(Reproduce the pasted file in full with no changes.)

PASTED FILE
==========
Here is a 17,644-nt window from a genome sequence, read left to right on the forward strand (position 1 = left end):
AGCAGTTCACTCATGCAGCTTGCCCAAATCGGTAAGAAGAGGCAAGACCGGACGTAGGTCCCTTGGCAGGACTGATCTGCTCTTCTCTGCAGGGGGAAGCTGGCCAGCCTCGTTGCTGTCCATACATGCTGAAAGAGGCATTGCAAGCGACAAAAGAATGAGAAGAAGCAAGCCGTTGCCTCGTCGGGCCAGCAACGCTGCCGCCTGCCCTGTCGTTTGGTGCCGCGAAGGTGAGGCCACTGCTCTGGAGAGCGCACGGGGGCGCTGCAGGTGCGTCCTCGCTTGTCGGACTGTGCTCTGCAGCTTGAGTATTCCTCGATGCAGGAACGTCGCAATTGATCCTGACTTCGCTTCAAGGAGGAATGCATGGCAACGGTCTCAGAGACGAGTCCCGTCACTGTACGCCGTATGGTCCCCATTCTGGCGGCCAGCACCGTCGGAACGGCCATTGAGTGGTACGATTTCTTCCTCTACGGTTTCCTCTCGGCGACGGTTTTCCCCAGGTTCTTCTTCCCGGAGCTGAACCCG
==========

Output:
Here is a 17,644-nt window from a genome sequence, read left to right on the forward strand (position 1 = left end):
AGCAGTTCACTCATGCAGCTTGCCCAAATCGGTAAGAAGAGGCAAGACCGGACGTAGGTCCCTTGGCAGGACTGATCTGCTCTTCTCTGCAGGGGGAAGCTGGCCAGCCTCGTTGCTGTCCATACATGCTGAAAGAGGCATTGCAAGCGACAAAAGAATGAGAAGAAGCAAGCCGTTGCCTCGTCGGGCCAGCAACGCTGCCGCCTGCCCTGTCGTTTGGTGCCGCGAAGGTGAGGCCACTGCTCTGGAGAGCGCACGGGGGCGCTGCAGGTGCGTCCTCGCTTGTCGGACTGTGCTCTGCAGCTTGAGTATTCCTCGATGCAGGAACGTCGCAATTGATCCTGACTTCGCTTCAAGGAGGAATGCATGGCAACGGTCTCAGAGACGAGTCCCGTCACTGTACGCCGTATGGTCCCCATTCTGGCGGCCAGCACCGTCGGAACGGCCATTGAGTGGTACGATTTCTTCCTCTACGGTTTCCTCTCGGCGACGGTTTTCCCCAGGTTCTTCTTCCCGGAGCTGAACCCG